Amidst all this, there are still kinks to work out. For example, the Clinical & Translational Science Award (CTSA) Program for the Mount Sinai Health System found in October that predictive models that use health record data to determine patient outlooks end up influencing the real-world treatments that providers give those patients, ultimately reducing the accuracy of the technology’s own predictions. In other words, if the algorithm does what it’s supposed to do, it will change the data — but then it operates on data that’s different from what it learned, ultimately reducing its performance. “It changes its own world, basically,” said Fessel. “It raises the question: What does continuing medical education for an algorithm look like? We don’t know yet.”

To combat knowledge gaps like this, Fessel argues for a team approach across institutions. “Sharing what we’re learning is absolutely vital,” he said. Having a chief AI officer in place at a health institution can be helpful as long as they are empowered to bring in other brains and resources, he says.

Nvidia practices this by partnering with a range of organizations to deploy “microservices,” or software that integrates into an institution’s existing applications. In addition to helping navigate evolving regulatory terrain (like looming requirements for software as a medical device, or SaMD, per the U.S. Food & Drug Administration), it makes transformation more within reach. For example, Nvidia partnered with a company called Abridge on one of its first applications, which integrates into the electronic health record system Epic to streamline medical summaries.

Meanwhile, Nvidia is collaborating with Medtronic, which uses computer vision to identify 50% more potentially cancer-causing polyps in colonoscopies. And in tandem with the Novo Nordisk foundation, they’re developing a national center for AI innovation in Denmark that will house one of the most powerful AI supercomputers in the world.

Right now, what provider organizations are largely prioritizing is getting ready for generative AI, says Safavi. This includes getting their technology house in order to prepare for cloud-native tools that need to be able to access the data.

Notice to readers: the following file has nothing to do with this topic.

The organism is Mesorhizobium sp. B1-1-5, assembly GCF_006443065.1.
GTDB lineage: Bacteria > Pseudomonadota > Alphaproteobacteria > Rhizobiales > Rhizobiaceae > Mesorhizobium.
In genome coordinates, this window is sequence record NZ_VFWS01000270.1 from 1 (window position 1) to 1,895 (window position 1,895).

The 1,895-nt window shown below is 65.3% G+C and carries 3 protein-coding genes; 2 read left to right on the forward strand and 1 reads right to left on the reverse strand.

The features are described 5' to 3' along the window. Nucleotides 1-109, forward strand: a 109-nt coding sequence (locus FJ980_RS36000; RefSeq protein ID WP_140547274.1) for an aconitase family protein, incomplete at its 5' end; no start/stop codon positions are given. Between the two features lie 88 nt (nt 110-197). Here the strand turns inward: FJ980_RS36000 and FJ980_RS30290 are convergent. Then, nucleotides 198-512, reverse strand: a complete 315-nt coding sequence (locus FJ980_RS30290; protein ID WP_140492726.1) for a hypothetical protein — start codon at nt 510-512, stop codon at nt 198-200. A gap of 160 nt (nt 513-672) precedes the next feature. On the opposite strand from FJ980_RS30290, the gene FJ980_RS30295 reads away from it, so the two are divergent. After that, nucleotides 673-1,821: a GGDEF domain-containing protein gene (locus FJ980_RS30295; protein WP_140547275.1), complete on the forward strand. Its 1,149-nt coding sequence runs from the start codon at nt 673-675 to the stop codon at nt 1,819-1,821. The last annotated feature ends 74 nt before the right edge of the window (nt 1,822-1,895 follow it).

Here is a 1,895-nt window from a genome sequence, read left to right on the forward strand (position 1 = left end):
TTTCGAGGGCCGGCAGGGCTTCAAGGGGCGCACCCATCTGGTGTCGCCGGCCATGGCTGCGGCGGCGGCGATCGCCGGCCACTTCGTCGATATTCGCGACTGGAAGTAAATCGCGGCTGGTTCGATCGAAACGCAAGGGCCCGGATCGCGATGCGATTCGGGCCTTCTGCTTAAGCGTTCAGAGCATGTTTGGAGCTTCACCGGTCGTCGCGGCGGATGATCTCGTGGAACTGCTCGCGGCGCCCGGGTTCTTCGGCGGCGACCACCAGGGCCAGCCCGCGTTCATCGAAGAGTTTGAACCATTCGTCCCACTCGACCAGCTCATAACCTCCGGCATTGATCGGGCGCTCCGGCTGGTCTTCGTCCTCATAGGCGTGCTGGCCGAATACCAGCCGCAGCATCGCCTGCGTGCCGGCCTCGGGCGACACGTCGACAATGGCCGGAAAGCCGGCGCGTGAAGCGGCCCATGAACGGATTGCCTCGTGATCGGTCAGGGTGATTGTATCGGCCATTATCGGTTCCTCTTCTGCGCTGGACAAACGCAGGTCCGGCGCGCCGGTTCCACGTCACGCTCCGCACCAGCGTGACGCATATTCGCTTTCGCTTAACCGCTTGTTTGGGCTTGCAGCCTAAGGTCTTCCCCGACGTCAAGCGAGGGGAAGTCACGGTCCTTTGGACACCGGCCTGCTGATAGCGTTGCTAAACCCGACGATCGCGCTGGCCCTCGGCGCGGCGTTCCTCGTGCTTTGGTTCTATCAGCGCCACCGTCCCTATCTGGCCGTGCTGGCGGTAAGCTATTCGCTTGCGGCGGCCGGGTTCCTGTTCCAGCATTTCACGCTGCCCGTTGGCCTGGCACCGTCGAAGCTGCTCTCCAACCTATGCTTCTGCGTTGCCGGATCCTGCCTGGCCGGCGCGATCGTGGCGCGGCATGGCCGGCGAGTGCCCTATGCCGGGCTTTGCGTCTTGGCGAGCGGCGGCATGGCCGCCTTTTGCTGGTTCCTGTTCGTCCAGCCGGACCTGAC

A human is the ‘last mile’

This also involves developing a responsible AI posture that protects privacy and intellectual property but dissuades the use of technology for diagnosis, Safavi said. “We want the human to be the last mile of the judgment,” he said.

Safavi said his biggest fear of AI in the health care space is that organizations won’t employ policies against technological diagnosis, and something bad will happen as a result. “There’s a reason to be proactive around putting boundaries,” he said. “In the absence of that, a bad outcome is likely to result in an overly generalized regulatory schema, which none of us benefits from.”

In March, the European Union adopted the Artificial Intelligence Act, which addresses AI safeguards, biometric identification systems, social scoring and rights to complaint and transparency. Safavi has worked in about 25 countries over the last 15 years and says any regulatory system the U.S. adopts will likely reflect that of the E.U., but we’re not there yet.

Even with all these evolutions, there is still so much unknown about how various health conditions develop and the role the environment plays. “To pretend that there are no black boxes in medicine is not true,” said Fessel. Redefining how health care operates gives the field an opportunity to re-examine many fundamental ideas about how we deliver care and learn new things, he adds. “That, to me, is one of the things that makes it so potentially transformative.”